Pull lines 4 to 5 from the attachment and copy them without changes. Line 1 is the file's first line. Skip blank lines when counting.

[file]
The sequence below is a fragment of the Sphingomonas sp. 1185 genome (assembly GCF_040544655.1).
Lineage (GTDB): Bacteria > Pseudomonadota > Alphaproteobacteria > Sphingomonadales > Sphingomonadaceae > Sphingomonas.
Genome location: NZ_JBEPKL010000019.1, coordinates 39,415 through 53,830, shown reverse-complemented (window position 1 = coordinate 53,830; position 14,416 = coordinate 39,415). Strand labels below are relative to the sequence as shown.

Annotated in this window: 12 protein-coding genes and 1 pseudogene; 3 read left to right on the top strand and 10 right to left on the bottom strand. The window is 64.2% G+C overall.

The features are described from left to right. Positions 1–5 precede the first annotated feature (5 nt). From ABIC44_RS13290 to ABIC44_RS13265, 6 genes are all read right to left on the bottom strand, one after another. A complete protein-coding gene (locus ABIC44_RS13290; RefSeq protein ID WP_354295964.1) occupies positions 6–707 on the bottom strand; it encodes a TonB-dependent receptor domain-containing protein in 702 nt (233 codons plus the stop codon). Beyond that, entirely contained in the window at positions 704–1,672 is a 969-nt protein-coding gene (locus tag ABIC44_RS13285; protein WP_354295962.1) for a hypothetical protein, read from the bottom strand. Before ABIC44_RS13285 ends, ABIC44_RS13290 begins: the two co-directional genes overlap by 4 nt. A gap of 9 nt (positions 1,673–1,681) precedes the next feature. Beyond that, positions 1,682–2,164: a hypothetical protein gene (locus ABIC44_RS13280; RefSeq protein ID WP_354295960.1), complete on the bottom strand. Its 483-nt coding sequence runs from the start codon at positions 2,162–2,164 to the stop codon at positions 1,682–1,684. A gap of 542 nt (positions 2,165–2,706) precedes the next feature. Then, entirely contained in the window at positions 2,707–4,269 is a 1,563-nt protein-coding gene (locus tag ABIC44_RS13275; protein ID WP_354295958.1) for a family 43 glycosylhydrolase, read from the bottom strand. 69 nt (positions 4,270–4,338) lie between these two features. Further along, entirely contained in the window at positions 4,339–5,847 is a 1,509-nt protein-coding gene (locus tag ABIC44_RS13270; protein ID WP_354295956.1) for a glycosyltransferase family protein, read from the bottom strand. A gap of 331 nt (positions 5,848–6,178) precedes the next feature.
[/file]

Annotated in this window: 12 protein-coding genes and 1 pseudogene; 3 read left to right on the top strand and 10 right to left on the bottom strand. The window is 64.2% G+C overall.

The features are described from left to right. Positions 1–5 precede the first annotated feature (5 nt). From ABIC44_RS13290 to ABIC44_RS13265, 6 genes are all read right to left on the bottom strand, one after another. A complete protein-coding gene (locus ABIC44_RS13290; RefSeq protein ID WP_354295964.1) occupies positions 6–707 on the bottom strand; it encodes a TonB-dependent receptor domain-containing protein in 702 nt (233 codons plus the stop codon). Beyond that, entirely contained in the window at positions 704–1,672 is a 969-nt protein-coding gene (locus tag ABIC44_RS13285; protein WP_354295962.1) for a hypothetical protein, read from the bottom strand. Before ABIC44_RS13285 ends, ABIC44_RS13290 begins: the two co-directional genes overlap by 4 nt. A gap of 9 nt (positions 1,673–1,681) precedes the next feature. Beyond that, positions 1,682–2,164: a hypothetical protein gene (locus ABIC44_RS13280; RefSeq protein ID WP_354295960.1), complete on the bottom strand. Its 483-nt coding sequence runs from the start codon at positions 2,162–2,164 to the stop codon at positions 1,682–1,684. A gap of 542 nt (positions 2,165–2,706) precedes the next feature. Then, entirely contained in the window at positions 2,707–4,269 is a 1,563-nt protein-coding gene (locus tag ABIC44_RS13275; protein ID WP_354295958.1) for a family 43 glycosylhydrolase, read from the bottom strand. 69 nt (positions 4,270–4,338) lie between these two features. Further along, entirely contained in the window at positions 4,339–5,847 is a 1,509-nt protein-coding gene (locus tag ABIC44_RS13270; protein ID WP_354295956.1) for a glycosyltransferase family protein, read from the bottom strand. A gap of 331 nt (positions 5,848–6,178) precedes the next feature.